Through her case study of Kenosha, Wisconsin, Dudley is hoping to provide to the reader with a better understanding of the numerous hardships and challenges that faced displaced workers as changes in the American economy shifted focus from blue-collar high school educated worker to the white-collar college educated employee. While many factors need considering when examining the causes and consequences of this change, Dudley believes that historians and politicians have lost site of the most significant aspect of this change – the effect that it had on individuals and their psyche. As the author points out, “The difficulty with the concept of disaster is that it focuses almost exclusively on the experiences of victims. Many community studies attempt to correct the image of passive victims by emphasizing the strategies people use to cope with their situation, but the focus remains squarely on the people who are traumatized by the event under consideration. This approach implicitly assumes that the source of social disorder comes from outside the afflicted community, and that everyone inside that will experience or perceive the event in essentially the same way” (p. 84). Through her book, Dudley hopes to put this myth to rest and instead show that the city itself was divided over the closings of the plant.
Through numerous in-dept interviews with individuals who live in the city, Dudley is attempting to determine how the various groups living in Kenosha reacted and dealt with the closing of the Chrysler plant in 1987. From the 30-year veteran of the factory world to the recent college graduate, every member of the community is examined and taken into consideration as to their position on the closing of the plant to what the future of the city should be. Interestingly, it seems that in the mind of the author, the interviews she conducts with the history teachers from the city represent the center of her overall point – a combination of a lack of higher education and job security led the workers of the Kenosha plants to grow dependent on a dying institution. While the auto industry had given Kenosha its birth and success, many of its citizens attempted to freeze the city in its prime, while the world around Kenosha was changing. At some point, the two simply could no longer coexist and unless Kenosha and its citizens were willing to adapt to these changes, the city was doomed to a death that had befallen other cities unable to adapt to the post-industrial world.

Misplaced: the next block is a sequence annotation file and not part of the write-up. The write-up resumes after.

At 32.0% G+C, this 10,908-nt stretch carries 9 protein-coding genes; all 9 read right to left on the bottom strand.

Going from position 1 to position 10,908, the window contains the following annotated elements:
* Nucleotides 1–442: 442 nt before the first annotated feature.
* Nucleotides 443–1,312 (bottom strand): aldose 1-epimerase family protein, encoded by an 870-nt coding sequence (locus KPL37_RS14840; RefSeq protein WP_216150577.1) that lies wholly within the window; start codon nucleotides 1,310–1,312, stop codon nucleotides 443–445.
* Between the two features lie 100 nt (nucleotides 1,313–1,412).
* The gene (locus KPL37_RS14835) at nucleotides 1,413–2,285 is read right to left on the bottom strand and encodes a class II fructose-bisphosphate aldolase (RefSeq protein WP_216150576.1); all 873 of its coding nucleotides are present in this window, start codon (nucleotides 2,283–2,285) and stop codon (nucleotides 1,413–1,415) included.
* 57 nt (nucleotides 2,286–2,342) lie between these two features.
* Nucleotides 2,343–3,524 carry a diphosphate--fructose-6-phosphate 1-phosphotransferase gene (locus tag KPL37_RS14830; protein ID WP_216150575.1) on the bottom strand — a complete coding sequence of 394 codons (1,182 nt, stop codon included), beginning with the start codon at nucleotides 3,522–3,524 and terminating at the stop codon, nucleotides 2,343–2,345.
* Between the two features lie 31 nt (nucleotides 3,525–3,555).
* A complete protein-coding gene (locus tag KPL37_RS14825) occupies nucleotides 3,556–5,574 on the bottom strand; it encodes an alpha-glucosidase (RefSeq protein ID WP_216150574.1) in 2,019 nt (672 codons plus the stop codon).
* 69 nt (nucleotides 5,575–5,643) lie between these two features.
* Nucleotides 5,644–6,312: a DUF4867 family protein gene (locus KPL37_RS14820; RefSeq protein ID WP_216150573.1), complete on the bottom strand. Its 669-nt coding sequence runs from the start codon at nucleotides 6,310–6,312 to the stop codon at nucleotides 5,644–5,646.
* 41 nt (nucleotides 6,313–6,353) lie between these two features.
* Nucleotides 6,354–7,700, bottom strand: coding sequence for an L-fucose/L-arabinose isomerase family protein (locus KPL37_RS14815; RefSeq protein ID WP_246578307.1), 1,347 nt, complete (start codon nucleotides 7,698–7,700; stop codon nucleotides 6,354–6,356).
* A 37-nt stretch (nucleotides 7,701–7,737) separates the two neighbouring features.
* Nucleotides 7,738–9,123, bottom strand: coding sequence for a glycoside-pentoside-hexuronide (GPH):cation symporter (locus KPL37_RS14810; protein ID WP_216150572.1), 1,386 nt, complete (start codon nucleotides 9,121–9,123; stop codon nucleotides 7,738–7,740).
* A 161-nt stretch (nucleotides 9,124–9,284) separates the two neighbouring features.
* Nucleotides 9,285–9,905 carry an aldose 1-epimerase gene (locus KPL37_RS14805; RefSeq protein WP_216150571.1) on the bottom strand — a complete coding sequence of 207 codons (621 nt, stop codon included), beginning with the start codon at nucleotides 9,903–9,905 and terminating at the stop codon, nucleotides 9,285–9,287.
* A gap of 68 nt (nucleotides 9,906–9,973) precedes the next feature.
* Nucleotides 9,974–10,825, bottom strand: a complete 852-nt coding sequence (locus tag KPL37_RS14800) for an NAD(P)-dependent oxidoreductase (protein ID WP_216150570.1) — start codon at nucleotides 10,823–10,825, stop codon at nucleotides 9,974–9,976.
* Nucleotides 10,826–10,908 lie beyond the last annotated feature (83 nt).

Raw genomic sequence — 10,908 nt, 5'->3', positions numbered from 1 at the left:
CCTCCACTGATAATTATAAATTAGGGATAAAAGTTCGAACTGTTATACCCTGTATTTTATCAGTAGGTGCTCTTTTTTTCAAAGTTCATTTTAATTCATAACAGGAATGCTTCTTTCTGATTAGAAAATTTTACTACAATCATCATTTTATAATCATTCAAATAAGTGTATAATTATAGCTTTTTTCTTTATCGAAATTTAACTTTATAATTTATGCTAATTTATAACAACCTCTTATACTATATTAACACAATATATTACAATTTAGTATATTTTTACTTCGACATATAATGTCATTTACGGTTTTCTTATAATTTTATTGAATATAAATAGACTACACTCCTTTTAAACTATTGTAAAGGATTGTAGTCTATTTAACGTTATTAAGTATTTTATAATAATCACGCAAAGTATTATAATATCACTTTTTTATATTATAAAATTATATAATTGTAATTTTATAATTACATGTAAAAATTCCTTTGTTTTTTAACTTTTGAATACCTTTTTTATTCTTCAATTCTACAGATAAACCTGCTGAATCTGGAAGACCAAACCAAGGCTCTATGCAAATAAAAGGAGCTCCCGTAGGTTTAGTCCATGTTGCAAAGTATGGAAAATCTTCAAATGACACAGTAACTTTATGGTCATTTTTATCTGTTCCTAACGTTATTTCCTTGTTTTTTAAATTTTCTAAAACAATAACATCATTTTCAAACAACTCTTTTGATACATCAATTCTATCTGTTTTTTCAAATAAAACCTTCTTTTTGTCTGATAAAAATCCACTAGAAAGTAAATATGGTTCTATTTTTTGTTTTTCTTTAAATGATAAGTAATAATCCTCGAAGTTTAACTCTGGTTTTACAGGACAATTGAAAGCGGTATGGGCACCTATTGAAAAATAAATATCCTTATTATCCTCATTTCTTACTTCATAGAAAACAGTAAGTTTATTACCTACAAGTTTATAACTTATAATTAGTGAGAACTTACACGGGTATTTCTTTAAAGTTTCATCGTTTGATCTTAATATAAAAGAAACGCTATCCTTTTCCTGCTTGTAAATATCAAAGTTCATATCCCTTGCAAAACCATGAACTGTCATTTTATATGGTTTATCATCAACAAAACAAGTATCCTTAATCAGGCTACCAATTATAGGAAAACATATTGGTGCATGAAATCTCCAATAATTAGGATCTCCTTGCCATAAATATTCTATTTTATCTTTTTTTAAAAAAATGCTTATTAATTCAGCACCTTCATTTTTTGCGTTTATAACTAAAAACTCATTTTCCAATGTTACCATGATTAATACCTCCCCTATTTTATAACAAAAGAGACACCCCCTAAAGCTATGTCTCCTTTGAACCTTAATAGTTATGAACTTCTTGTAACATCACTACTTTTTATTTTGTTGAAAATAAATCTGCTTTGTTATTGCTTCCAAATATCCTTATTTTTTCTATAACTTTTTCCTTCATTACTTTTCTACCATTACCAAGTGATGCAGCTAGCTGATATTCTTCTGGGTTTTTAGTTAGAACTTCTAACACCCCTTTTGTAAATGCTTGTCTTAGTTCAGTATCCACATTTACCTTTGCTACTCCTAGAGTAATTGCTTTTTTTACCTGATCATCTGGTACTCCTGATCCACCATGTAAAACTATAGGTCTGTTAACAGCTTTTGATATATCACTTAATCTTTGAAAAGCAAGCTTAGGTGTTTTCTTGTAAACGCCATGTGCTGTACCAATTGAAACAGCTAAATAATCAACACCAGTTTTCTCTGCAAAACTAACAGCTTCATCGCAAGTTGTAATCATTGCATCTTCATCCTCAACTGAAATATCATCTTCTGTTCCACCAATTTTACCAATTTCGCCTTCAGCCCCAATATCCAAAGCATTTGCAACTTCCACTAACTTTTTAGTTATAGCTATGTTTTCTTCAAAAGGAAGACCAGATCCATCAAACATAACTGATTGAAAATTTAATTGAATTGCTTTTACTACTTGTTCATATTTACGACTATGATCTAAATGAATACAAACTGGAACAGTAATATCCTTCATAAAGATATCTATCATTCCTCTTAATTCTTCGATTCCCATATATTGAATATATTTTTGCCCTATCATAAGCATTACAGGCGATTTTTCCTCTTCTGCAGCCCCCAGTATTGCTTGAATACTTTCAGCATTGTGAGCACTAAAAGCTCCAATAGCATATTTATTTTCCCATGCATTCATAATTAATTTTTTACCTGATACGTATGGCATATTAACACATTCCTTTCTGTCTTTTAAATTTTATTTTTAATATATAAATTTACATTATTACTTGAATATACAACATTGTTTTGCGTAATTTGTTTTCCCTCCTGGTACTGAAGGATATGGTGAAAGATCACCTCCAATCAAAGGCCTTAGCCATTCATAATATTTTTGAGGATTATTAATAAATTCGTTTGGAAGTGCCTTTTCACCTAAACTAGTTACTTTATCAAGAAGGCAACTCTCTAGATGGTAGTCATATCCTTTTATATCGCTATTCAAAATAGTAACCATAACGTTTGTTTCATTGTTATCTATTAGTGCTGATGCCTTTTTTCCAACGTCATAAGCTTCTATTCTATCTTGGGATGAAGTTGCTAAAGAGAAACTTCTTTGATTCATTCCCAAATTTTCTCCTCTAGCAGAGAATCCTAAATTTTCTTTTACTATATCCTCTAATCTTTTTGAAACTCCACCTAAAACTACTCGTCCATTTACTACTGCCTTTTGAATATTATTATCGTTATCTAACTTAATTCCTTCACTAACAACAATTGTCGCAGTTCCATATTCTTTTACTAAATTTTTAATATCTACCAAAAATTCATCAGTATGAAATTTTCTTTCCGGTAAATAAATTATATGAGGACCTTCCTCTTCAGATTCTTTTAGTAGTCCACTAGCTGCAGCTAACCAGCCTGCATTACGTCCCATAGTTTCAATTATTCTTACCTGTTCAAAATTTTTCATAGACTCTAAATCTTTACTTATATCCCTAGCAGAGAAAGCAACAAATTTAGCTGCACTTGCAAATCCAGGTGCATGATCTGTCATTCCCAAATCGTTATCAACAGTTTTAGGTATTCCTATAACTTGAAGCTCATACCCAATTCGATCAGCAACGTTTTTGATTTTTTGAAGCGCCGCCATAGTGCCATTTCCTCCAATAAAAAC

Overall, I believe that the author did a tremendous job in providing to the reader a thorough and fair examination of Kenosha, Wisconsin and the numerous problems that its people had to solve with the closing of its auto factories. While this topic is one that brings with it tremendous emotion, the author seems willing and able to ask the difficult questions. More importantly, she seems to have gained the trust of those she interviewed, as they were willing to provide honest responses that many within the city may have had difficulty with. There are no simple answers to the problems that industrial cities faced with the closing of its factories throughout the 1980’s. As many of these cities have yet to recover, it is by asking these difficult questions that its citizens can derive solutions that provide the greatest good to as many of its members as possible. --Tdemharter 23:55, 5 Dec 2005 (EST)